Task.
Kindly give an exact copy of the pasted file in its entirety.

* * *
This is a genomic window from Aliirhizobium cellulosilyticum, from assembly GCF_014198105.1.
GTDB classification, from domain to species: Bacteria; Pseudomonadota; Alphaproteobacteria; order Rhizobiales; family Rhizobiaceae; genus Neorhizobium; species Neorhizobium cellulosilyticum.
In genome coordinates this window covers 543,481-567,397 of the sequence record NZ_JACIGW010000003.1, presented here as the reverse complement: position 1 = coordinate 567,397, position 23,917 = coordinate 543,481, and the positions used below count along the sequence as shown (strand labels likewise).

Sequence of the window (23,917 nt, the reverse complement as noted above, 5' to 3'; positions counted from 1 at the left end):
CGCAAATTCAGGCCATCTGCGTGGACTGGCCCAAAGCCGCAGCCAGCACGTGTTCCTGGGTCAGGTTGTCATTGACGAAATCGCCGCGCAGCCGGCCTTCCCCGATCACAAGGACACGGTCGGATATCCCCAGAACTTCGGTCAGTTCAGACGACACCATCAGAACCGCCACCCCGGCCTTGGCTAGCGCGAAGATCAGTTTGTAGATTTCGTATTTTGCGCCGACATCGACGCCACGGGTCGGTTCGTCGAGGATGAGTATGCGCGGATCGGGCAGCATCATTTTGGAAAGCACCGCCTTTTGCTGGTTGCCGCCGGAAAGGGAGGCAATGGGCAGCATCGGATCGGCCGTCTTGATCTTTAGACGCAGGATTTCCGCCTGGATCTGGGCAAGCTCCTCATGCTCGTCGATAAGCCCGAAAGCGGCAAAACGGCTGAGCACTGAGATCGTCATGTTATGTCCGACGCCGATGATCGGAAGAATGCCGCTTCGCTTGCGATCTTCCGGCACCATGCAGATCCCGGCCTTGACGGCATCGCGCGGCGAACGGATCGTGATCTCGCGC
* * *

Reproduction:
This is a genomic window from Aliirhizobium cellulosilyticum, from assembly GCF_014198105.1.
GTDB classification, from domain to species: Bacteria; Pseudomonadota; Alphaproteobacteria; order Rhizobiales; family Rhizobiaceae; genus Neorhizobium; species Neorhizobium cellulosilyticum.
In genome coordinates this window covers 543,481-567,397 of the sequence record NZ_JACIGW010000003.1, presented here as the reverse complement: position 1 = coordinate 567,397, position 23,917 = coordinate 543,481, and the positions used below count along the sequence as shown (strand labels likewise).

Sequence of the window (23,917 nt, the reverse complement as noted above, 5' to 3'; positions counted from 1 at the left end):
CGCAAATTCAGGCCATCTGCGTGGACTGGCCCAAAGCCGCAGCCAGCACGTGTTCCTGGGTCAGGTTGTCATTGACGAAATCGCCGCGCAGCCGGCCTTCCCCGATCACAAGGACACGGTCGGATATCCCCAGAACTTCGGTCAGTTCAGACGACACCATCAGAACCGCCACCCCGGCCTTGGCTAGCGCGAAGATCAGTTTGTAGATTTCGTATTTTGCGCCGACATCGACGCCACGGGTCGGTTCGTCGAGGATGAGTATGCGCGGATCGGGCAGCATCATTTTGGAAAGCACCGCCTTTTGCTGGTTGCCGCCGGAAAGGGAGGCAATGGGCAGCATCGGATCGGCCGTCTTGATCTTTAGACGCAGGATTTCCGCCTGGATCTGGGCAAGCTCCTCATGCTCGTCGATAAGCCCGAAAGCGGCAAAACGGCTGAGCACTGAGATCGTCATGTTATGTCCGACGCCGATGATCGGAAGAATGCCGCTTCGCTTGCGATCTTCCGGCACCATGCAGATCCCGGCCTTGACGGCATCGCGCGGCGAACGGATCGTGATCTCGCGC